What is data classification and how do can you do it?

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What is data classification and how can you do it?

Can Şentürk
2023-01-09 12:37 - 6 minutes
Data
Security

Data classification is crucial to information management, enabling efficient retrieval, sorting, and storage. But what exactly is data classification, and how can it be achieved? This article will delve into the intricacies of data classification, including its various types, sensitivity levels, and more.

We will also provide 5 actionable steps to follow in the data classification process, helping you better manage and protect your valuable information. Join us on this informative journey as we demystify data classification and its importance in today's data-driven world.

What is data classification?

Data classification is arranging data into different categories to facilitate easier retrieval, sorting, and storage. A well-structured system can help identify crucial data when required, which is crucial for risk management, compliance, and data security.

Tagging data during the classification process allows for efficient searching and tracking, avoiding duplicate data, decreasing storage and backup expenses and speeding up the search process. Although it may seem technical, every organisation's leadership should comprehend data classification's importance.

Types of data classification

Data classification often involves various tags and labels defining the data type, confidentiality, and data integrity. Data availability can also be considered when classifying data. The level of sensitivity of data is often classified based on different levels of importance or confidentiality, which are then associated with the security measures taken to protect each classification level.

Three main types of data classification are seen as industry standards: 

  • Content classification
    Content classification inspects and interprets files to search for sensitive information.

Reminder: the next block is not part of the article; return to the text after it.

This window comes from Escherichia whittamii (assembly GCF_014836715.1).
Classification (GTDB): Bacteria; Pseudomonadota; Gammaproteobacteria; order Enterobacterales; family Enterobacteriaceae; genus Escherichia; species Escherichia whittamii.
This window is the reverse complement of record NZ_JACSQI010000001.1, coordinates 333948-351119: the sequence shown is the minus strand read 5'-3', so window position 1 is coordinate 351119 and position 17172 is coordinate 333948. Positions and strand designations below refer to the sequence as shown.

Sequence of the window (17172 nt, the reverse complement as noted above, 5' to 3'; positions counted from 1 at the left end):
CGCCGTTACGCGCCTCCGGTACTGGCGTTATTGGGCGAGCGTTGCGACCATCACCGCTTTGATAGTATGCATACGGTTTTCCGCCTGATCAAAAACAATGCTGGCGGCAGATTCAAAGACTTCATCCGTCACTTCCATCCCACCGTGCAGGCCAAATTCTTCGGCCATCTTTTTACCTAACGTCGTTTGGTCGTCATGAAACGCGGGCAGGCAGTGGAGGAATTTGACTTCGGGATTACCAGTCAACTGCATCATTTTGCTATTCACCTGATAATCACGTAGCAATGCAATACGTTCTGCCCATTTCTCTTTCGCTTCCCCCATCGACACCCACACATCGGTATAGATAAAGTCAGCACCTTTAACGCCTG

• Context-based classification
    Context-based classification considers application, location, or creator, among other variables, indirect indicators of sensitive information.

  • User-based classification
    The user-based classification relies on the end user's manual selection of each document. It depends on the user's knowledge and discretion during the creation, editing, revision, or distribution to mark sensitive documents.

 Content, context, and user-based approaches can be good and bad depending on business needs and the data type.

Sensitivity levels for data

Apart from different types of classification, organisations must assess the risk associated with various types of data, how they are managed, and where they are stored or transmitted. Data and systems are classified into three risk levels—low, medium, and high—to determine the level of security measures required.

Low-risk data

If data is publicly available and has a low risk of being lost permanently, then it and the associated systems are likely to pose a lower risk than others. An example of such data would be content on a public website.

Medium-risk data

These data are not intended for public access or use but only for internal use by the organisation or its partners. They are typically not critical to the business operations and do not pose a high level of sensitivity or risk. Data that may fall into the medium risk category include business procedures, cost of goods, and some business documentation. Examples of such data also include emails and documents that do not contain any confidential information.

High-risk data

The high-risk category encompasses any remotely sensitive data crucial to operational security. It also includes data that would be extremely difficult to recover if lost. This category is reserved for all confidential, sensitive, and necessary data, such as financial and intellectual property.

What is the purpose of data classification?

Over time, data classification has greatly improved and is widely used for multiple purposes, especially to support data security initiatives. Organisations classify data for various reasons, including allowing for easy access, complying with regulations, and meeting other business or personal objectives.